Chevron Corp (CVX) is one of the largest oil & gas companies in the world. The company has a market cap of $160B and is an energy behemoth that operates in upstream and downstream businesses.
Last week, the company reported quarterly earnings of -$0.31 on a revenue of $29.25B, which is down 36.6% YoY. Its the first quarter that Chevron had such a huge loss in the past 13 years. While investors were expecting a bad quarter (and a bad year) from Chevron, it was still better than expected as the revenue beat the expectations. The company also announced a quarterly dividend of $1.07, which is what it has paid since Q2 2014.
The media lit up with news from Oppenheimer analyst Fadel Gheitpredicting a dividend cut from Chevron in the coming quarters as he predicts that the company is on an unsustainable path of borrowing funds to pay the dividends.
Before we take a look at whether the dividends are sustainable, I want to highlight the segmented view of the company. As seen from the summary below, Chevron is bleeding money in the upstream segment. It is a sign of the times. Most major oil producers and upstream operators are hurting currently and Chevron is in the same boat. A segment that generated profits of $16.8B in 2014 (when the oil correction had already started) is now losing approx $2B for the year 2015.
(Source: Chevron Q4 Earnings Report)
The bright spot in the report is the downstream business. As we have seen with other companies who solely operate in the downstream business of the energy market, the segment is doing well and is able to generate good ol’ reliable cash for the businesses and in fact, Chevron’s downstream is doing much better than before. The downstream segment saw its profits jump from $4.3B to $7.6B.
The Future of Chevron
As things stand, if the oil prices remain low, Chevron will continue to suffer. Whether oil prices will go up or stay low is anybody’s guess. There are complex issues at play, which are extremely hard to predict and is simply not a question of supply & demand (although that’s a big part of it). There is also the question of geopolitics, social unrest, potential of wars, currency markets etc.
The strong US$ is probably the biggest factor weighing on the commodity prices currently – and there is no sign of letdown. The US$ is on a bull run and history has shown that the cycle usually lasts 7-8 years and we are only halfway through this cycle. So, oil prices can be expected to stay low for the next couple of years, if not longer.
So, what is Chevron to do? It’s a company that relies heavily on the upstream business segment and wants higher oil prices. The longer the oil prices stay low, the more imperative it becomes that Chevron start shifting focus to the downstream segment. While the downstream segment saw some increased profits, Chevron seems more focused on selling those high margin assets with CEO John Watson saying “We continued to reshape the downstream portfolio with well-timed asset sales and good progress on petrochemical investments.” He also went on to say that the company advanced major upstream projects in 2015 including two deepwater projects in Africa, Jack/St. Malo in deepwater Gulf of Mexico, shale and tight resources in Permian Basin, and Gorgon Project in Australia.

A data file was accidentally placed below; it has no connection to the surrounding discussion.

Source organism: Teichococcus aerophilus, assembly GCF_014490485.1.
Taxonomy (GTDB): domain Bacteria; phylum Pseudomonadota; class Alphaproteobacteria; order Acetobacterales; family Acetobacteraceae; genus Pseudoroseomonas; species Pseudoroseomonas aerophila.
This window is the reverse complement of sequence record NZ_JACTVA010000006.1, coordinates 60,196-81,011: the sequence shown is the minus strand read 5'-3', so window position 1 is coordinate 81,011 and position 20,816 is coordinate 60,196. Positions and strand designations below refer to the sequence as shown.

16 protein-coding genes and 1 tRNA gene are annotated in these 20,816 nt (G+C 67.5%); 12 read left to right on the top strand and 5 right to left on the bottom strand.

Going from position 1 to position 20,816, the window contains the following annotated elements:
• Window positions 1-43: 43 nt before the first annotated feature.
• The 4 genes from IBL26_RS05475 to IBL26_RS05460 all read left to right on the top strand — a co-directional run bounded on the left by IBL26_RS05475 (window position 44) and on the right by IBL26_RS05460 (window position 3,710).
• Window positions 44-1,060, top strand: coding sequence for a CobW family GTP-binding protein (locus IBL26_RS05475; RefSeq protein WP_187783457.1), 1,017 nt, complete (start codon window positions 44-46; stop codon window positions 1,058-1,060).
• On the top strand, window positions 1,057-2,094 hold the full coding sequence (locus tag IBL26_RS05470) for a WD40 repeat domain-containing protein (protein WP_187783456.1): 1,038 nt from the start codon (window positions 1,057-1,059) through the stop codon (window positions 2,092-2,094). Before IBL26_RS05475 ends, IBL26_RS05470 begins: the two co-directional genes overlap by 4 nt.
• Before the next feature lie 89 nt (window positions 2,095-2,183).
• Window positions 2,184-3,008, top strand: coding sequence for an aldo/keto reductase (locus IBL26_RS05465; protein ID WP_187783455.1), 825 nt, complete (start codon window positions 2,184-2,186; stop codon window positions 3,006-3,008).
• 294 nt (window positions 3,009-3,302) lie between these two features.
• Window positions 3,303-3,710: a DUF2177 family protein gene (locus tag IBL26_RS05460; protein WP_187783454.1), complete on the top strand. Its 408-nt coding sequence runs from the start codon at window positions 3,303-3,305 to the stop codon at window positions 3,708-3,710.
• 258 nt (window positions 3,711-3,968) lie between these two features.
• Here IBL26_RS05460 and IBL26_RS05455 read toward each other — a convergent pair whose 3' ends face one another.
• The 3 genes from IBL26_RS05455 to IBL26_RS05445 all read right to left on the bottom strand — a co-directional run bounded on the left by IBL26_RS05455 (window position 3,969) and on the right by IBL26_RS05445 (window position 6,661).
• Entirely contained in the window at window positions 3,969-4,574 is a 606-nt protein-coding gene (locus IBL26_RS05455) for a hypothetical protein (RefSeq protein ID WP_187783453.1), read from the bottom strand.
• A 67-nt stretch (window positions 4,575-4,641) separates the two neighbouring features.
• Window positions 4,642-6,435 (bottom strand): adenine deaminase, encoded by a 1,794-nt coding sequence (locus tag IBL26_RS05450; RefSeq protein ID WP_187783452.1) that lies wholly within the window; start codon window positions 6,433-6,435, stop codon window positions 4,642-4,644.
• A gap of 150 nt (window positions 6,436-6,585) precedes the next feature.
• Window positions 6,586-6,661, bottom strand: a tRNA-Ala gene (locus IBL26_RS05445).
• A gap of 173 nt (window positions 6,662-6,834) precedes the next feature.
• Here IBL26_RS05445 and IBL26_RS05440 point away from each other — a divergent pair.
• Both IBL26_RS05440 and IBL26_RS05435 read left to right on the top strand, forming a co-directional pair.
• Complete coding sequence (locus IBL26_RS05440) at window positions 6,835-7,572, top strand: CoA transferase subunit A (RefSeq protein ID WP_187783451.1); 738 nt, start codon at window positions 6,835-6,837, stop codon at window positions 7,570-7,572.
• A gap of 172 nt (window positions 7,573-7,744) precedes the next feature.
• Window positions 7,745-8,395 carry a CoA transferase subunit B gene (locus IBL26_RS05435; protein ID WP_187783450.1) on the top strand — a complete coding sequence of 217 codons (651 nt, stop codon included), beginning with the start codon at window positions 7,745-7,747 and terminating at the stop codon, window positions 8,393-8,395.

Looking at the capex details, Chevron did spend more on the US downstream segment in 2015 and cutback on the US & International upstream segments. But the moves have been minimal – which possibly suggests that Chevron is simply waiting to sit this storm out – hoping for the oil prices to go back up. Something that investors should stay wary of.
Financials & Balance Sheet
Chevron currently holds $11B in cash and cash equivalents. The company has sold some of its assets in 2015 which brought in $6B, and more sales are planned in 2016 and 2017. Last year, the CEO indicated that the company intends to sell $15B worth of assets between 2015 and 2017. So, possibly $9B more of sales coming soon?
On the debt repayment front, the company is due for about $1.45B in 2016. More importantly, a much bigger debt repayment of $6.1B is due in 2017.
Analysts project another dismal year for Chevron in 2016, with a revenue estimation of $113B (down 18% from 2015). Earnings are expected to shrink to $3.4B (based on an EPS estimation of $1.85). Based on the current payout of $4.28 in dividends, the company spends $8B in dividends.
Chevron just had a terrible year in 2015. The company reported an annual revenue of $129B and profits totaling $4.5B. 2016 is expected to be no different as the oil market remains under pressure. The market is tough for upstream operators and a majority of Chevron’s operations remain in the upstream market. Analysts are suggesting that the debt loading to support the dividend payout is not sustainable and will eventually lead to a dividend cut. While true, no time horizon is provided by the said analysts. Since long term projections are very tricky with any market, let alone the oil market, a focus on 2016 shows that between the current cash on hand ($11B), asset sales ($9B?), earnings in 2016 ($3.4B estimated), and the debt repayment ($1.45B) – the current dividend payout amount ($8B) is safe. At least for this year. But time will start running out for Chevron the longer oil prices remain depressed.
Full Disclosure: Long CVX. My full list of holdings is available here.